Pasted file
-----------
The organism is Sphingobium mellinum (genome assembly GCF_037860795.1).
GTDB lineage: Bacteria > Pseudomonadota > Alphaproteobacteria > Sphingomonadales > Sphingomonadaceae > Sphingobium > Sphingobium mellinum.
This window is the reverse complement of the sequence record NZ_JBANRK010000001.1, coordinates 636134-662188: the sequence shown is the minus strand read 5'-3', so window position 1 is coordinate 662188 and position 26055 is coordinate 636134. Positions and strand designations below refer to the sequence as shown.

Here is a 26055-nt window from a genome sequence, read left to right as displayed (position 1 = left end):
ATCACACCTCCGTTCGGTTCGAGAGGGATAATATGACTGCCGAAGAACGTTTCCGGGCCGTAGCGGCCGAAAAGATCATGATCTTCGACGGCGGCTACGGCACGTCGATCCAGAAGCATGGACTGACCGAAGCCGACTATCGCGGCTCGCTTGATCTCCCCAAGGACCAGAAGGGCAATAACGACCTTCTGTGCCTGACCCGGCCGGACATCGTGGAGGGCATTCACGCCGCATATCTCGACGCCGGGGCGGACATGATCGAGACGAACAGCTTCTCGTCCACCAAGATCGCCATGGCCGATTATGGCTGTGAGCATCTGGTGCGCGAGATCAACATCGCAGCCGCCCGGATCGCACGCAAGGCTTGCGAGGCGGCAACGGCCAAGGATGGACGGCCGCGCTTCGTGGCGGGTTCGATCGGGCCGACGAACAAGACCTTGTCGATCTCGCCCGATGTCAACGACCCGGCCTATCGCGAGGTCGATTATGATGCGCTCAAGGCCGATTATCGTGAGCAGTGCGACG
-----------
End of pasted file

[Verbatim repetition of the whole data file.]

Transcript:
The organism is Sphingobium mellinum (genome assembly GCF_037860795.1).
GTDB lineage: Bacteria > Pseudomonadota > Alphaproteobacteria > Sphingomonadales > Sphingomonadaceae > Sphingobium > Sphingobium mellinum.
This window is the reverse complement of the sequence record NZ_JBANRK010000001.1, coordinates 636134-662188: the sequence shown is the minus strand read 5'-3', so window position 1 is coordinate 662188 and position 26055 is coordinate 636134. Positions and strand designations below refer to the sequence as shown.

Here is a 26055-nt window from a genome sequence, read left to right as displayed (position 1 = left end):
ATCACACCTCCGTTCGGTTCGAGAGGGATAATATGACTGCCGAAGAACGTTTCCGGGCCGTAGCGGCCGAAAAGATCATGATCTTCGACGGCGGCTACGGCACGTCGATCCAGAAGCATGGACTGACCGAAGCCGACTATCGCGGCTCGCTTGATCTCCCCAAGGACCAGAAGGGCAATAACGACCTTCTGTGCCTGACCCGGCCGGACATCGTGGAGGGCATTCACGCCGCATATCTCGACGCCGGGGCGGACATGATCGAGACGAACAGCTTCTCGTCCACCAAGATCGCCATGGCCGATTATGGCTGTGAGCATCTGGTGCGCGAGATCAACATCGCAGCCGCCCGGATCGCACGCAAGGCTTGCGAGGCGGCAACGGCCAAGGATGGACGGCCGCGCTTCGTGGCGGGTTCGATCGGGCCGACGAACAAGACCTTGTCGATCTCGCCCGATGTCAACGACCCGGCCTATCGCGAGGTCGATTATGATGCGCTCAAGGCCGATTATCGTGAGCAGTGCGACG